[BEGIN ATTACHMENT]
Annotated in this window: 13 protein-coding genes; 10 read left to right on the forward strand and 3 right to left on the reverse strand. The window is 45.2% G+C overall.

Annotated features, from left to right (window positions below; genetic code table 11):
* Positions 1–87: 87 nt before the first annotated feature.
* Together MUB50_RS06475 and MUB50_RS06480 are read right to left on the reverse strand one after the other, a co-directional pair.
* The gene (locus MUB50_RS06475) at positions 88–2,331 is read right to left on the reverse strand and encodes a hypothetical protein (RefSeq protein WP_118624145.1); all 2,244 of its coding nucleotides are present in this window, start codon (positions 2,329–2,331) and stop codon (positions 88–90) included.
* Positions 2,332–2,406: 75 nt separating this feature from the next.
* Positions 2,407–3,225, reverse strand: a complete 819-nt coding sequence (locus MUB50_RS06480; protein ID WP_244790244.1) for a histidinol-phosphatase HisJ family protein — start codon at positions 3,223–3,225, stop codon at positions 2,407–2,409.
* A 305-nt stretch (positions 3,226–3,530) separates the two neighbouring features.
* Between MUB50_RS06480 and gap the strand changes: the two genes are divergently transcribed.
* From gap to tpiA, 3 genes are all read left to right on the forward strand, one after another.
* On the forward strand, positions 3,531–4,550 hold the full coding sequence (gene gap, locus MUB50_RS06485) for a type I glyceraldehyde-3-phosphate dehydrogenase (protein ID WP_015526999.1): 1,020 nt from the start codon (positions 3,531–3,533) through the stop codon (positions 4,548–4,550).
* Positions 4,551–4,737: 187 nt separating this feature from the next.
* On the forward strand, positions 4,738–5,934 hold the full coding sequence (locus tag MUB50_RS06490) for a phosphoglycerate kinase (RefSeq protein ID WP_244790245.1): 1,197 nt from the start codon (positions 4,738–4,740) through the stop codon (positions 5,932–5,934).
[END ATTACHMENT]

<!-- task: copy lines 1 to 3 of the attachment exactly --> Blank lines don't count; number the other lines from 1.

Annotated in this window: 13 protein-coding genes; 10 read left to right on the forward strand and 3 right to left on the reverse strand. The window is 45.2% G+C overall.

Annotated features, from left to right (window positions below; genetic code table 11):
* Positions 1–87: 87 nt before the first annotated feature.